Our Program Model We help hundreds of individuals and their families every year by focusing on their needs. Regardless of age, gender, or family history, everyone deserves another chance. That’s exactly what we provide. Our core programming stems from over 40 years of research and adapting to the needs of the greater community. The Thorpe Recovery Centre utilizes a client and family centred, three-phase approach to its chemical dependency treatment programs. Our approach is based on the therapeutic community model, which, through mentorship, assignments, and life-skill building, helps individuals discover their strengths and grow in recovery. This process stresses the importance of fellowship to meet life’s challenges, rather than turning to a single therapist or drug of choice to find resolve. Even for the shortest of treatment lengths, individuals are expected to engage, be accountable, and be an active participant in their own recovery. Through this methodology, we provide a safe and effective program in a positive, peer-culture environment.
The Thorpe Recovery Centre utilizes a four phase transitional approach as its treatment program. Within each phase of treatment, the intent is to care for the client on four basic levels: Biological, Psychological, Social and Spiritual.
A cornerstone of our treatment model is the understanding that each client comes with an individual story and experience. During treatment we do everything to honour each client’s uniqueness through a custom tailored combination of therapies designed to unlock the greatest potential for healing and growth.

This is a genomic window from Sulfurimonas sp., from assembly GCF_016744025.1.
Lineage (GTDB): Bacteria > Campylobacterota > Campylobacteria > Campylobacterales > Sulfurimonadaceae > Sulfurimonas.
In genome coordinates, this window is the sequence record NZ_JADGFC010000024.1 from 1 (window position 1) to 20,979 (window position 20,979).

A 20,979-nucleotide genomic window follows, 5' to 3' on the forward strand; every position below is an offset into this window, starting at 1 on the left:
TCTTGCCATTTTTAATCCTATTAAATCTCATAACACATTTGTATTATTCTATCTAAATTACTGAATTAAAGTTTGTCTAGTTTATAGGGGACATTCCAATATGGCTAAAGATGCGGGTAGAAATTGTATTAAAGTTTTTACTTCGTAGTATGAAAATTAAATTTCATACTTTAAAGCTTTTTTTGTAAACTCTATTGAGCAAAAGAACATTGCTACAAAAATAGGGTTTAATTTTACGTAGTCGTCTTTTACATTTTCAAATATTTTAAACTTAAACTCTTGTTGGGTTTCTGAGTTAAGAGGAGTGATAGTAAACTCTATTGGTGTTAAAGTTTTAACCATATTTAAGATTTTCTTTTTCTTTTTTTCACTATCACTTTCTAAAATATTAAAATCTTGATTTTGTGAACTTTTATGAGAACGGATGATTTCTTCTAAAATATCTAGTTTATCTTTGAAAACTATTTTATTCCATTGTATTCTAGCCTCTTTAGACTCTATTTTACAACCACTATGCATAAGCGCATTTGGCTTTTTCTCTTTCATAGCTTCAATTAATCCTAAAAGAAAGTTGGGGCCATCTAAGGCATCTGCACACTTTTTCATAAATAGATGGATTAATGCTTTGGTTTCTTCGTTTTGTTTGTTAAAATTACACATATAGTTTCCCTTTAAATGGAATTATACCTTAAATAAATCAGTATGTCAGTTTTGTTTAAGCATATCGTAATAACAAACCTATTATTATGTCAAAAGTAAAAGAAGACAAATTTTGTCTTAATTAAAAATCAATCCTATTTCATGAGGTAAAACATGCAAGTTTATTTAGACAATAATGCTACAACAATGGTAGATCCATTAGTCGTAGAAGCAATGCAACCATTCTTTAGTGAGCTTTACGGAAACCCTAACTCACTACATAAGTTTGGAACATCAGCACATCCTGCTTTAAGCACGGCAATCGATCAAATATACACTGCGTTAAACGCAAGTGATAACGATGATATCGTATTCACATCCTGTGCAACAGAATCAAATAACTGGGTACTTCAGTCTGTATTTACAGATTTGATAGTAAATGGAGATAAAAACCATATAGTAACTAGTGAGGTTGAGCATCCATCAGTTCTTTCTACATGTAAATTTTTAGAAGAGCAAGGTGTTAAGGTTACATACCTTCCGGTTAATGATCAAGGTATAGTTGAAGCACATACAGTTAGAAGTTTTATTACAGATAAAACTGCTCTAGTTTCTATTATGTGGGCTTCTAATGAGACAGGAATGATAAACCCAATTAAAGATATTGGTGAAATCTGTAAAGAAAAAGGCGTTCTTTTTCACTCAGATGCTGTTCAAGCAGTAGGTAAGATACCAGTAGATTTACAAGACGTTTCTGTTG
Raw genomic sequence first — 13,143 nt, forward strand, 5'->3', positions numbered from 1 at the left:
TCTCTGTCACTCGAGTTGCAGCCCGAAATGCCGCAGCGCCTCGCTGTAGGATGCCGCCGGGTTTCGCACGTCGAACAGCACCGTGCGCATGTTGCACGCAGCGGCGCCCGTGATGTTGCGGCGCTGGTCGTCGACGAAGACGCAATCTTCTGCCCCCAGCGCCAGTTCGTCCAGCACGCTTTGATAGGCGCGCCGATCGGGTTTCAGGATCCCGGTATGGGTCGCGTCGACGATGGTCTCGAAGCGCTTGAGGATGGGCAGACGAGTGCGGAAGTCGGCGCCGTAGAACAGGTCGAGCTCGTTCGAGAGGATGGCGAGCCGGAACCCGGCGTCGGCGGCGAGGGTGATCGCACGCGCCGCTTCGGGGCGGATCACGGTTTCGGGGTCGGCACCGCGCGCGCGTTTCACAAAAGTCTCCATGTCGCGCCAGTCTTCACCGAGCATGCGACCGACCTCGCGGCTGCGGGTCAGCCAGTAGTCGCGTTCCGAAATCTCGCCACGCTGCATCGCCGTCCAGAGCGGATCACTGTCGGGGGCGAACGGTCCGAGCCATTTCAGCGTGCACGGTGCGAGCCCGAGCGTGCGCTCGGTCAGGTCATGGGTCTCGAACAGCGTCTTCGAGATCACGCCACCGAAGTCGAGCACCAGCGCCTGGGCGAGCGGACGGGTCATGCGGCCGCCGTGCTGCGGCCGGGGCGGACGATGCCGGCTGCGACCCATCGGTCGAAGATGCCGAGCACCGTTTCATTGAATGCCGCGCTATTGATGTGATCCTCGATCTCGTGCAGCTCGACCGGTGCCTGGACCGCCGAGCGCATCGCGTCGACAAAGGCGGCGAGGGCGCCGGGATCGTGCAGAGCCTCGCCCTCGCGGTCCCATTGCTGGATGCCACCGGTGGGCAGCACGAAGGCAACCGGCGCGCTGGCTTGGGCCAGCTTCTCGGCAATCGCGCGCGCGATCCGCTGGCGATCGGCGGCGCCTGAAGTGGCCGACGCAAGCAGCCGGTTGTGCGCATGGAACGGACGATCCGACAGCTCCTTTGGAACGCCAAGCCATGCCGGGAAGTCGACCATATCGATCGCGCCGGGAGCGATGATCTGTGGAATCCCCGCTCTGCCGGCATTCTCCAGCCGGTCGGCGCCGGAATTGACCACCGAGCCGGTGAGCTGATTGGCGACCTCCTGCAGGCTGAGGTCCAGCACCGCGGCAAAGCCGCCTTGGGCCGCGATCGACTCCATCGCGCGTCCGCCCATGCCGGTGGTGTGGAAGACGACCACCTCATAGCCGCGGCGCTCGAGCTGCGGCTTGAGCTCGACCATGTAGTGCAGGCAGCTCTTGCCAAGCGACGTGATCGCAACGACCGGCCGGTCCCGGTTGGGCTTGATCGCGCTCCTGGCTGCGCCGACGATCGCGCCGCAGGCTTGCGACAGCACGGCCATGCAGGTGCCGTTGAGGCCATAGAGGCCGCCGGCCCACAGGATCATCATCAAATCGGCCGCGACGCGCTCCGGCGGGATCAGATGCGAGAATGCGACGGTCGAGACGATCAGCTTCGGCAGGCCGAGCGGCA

Congratulations on taking the first step! The admissions team will help clients and their families plan their recovery journey.
A minimum of seven days of clean/sober time is required prior to admission into the Residential Treatment Program. With 24/7 support, the Medically Supported Detox (MSD) is a safe environment for those in the initial stages of recovery. While detoxing, the withdrawal symptoms can be unbearable and often urge clients to leave treatment to use their drug of choice. We provide suitable and safe interventions to alleviate the worst of the symptoms, resulting in the individual remaining in our care and committing to their recovery. The medical protocols used in MSD have been established through best-practice guidelines for addictions and substance use. Protocols are initiated based on the assessment skills of the nursing staff including, but not limited to:
- Substance Use
- Physical Assessment
- Severity of Withdrawal Symptoms
- Clinical Opiate Withdrawal Scale (COWS) Score
- Clinical Institute Withdrawal Assessment for Alcohol (CIWA) Score
Each client’s recovery is unique, and as such, medications and protocols used in MSD will reflect the individuality of the client’s needs and will be determined collaboratively with the treatment team.